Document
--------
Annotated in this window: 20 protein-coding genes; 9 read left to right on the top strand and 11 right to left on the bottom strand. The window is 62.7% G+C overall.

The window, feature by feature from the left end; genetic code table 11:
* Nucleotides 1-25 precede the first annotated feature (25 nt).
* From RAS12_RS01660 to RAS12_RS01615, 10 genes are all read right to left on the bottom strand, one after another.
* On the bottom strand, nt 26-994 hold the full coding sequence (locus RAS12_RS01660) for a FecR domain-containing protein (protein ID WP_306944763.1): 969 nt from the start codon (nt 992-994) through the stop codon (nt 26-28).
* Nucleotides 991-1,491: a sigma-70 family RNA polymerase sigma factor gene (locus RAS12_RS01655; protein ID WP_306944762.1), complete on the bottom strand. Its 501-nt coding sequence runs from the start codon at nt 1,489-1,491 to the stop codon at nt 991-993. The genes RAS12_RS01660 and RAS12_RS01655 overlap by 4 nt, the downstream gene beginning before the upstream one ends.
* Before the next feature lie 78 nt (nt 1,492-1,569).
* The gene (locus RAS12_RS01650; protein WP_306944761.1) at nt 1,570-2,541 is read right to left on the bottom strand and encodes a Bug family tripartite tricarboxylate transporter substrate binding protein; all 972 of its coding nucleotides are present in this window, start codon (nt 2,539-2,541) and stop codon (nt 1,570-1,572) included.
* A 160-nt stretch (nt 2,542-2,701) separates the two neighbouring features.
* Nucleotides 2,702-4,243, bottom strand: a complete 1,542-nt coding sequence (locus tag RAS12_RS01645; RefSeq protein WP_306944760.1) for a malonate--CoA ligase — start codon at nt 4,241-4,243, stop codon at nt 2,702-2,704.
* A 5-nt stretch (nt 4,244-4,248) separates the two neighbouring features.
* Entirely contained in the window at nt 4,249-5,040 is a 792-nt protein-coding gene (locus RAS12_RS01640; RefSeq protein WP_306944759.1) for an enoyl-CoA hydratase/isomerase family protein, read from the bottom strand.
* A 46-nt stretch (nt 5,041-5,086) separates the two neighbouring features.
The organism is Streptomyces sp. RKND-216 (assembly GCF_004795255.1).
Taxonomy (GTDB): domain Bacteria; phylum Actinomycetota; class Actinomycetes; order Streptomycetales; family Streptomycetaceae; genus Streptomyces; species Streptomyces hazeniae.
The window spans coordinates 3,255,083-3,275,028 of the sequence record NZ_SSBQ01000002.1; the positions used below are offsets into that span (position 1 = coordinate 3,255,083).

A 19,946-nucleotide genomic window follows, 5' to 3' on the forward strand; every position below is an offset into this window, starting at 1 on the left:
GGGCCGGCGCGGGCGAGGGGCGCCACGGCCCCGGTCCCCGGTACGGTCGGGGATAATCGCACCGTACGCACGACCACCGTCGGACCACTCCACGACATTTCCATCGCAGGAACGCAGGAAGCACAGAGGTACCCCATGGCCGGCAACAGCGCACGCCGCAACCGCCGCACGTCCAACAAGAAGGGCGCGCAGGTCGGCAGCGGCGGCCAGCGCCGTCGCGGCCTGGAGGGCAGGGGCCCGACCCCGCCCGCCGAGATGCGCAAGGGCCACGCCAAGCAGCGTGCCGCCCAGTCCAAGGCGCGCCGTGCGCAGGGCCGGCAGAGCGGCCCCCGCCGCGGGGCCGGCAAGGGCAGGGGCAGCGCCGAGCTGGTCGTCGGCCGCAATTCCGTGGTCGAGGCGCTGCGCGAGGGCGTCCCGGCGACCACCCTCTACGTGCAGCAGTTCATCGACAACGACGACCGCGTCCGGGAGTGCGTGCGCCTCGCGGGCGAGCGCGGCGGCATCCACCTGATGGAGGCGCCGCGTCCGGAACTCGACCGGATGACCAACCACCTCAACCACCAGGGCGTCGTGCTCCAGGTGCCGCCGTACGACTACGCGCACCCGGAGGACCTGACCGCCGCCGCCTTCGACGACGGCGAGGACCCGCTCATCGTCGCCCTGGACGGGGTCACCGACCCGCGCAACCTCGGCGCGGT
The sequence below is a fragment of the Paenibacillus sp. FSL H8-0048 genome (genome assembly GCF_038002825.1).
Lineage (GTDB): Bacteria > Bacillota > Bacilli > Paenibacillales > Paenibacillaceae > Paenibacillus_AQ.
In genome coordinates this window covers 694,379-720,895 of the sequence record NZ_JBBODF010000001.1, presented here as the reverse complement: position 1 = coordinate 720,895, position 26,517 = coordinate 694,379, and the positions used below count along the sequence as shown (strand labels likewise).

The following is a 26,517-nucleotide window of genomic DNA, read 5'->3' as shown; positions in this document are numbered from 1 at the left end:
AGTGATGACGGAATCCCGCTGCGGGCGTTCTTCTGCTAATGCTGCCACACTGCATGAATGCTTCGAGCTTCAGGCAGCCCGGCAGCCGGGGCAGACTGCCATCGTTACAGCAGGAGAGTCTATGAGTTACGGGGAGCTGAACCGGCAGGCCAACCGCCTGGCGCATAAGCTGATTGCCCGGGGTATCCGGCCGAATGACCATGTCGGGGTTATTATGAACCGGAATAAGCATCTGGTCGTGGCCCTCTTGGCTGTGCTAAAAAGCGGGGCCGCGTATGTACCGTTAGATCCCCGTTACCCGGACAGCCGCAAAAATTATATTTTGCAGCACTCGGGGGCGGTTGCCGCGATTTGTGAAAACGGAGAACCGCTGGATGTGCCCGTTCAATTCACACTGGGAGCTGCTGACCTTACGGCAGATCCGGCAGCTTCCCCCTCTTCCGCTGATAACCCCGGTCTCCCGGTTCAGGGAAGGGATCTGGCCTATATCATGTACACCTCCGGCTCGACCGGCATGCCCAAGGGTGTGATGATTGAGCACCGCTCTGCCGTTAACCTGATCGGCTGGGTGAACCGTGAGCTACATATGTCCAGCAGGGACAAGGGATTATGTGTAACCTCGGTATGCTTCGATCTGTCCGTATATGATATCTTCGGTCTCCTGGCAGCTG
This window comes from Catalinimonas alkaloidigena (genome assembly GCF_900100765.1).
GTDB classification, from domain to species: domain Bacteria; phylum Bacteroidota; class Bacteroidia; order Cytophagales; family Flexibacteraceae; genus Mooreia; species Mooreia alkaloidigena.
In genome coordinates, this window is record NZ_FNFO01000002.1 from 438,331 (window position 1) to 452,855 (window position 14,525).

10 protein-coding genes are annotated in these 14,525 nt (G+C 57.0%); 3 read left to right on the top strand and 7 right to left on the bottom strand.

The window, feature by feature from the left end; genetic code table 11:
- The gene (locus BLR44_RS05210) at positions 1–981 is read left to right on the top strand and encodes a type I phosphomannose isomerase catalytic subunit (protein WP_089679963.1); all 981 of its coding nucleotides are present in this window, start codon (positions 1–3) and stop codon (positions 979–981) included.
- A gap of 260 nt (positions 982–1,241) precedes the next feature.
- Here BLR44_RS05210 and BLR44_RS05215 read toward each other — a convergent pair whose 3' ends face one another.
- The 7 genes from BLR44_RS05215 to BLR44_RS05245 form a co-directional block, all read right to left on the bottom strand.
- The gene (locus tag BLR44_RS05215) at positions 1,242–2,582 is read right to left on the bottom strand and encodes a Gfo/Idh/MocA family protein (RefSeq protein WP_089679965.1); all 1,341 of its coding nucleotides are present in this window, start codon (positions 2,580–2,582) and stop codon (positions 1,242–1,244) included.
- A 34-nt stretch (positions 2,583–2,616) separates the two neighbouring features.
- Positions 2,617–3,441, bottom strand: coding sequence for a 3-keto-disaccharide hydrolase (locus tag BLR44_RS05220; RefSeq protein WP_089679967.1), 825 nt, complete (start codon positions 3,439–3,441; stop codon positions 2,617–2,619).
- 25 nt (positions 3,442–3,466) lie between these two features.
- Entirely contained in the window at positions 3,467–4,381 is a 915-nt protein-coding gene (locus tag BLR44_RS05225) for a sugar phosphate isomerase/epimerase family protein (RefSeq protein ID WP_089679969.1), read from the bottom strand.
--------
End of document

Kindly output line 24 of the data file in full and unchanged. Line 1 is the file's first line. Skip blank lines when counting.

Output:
This window comes from Catalinimonas alkaloidigena (genome assembly GCF_900100765.1).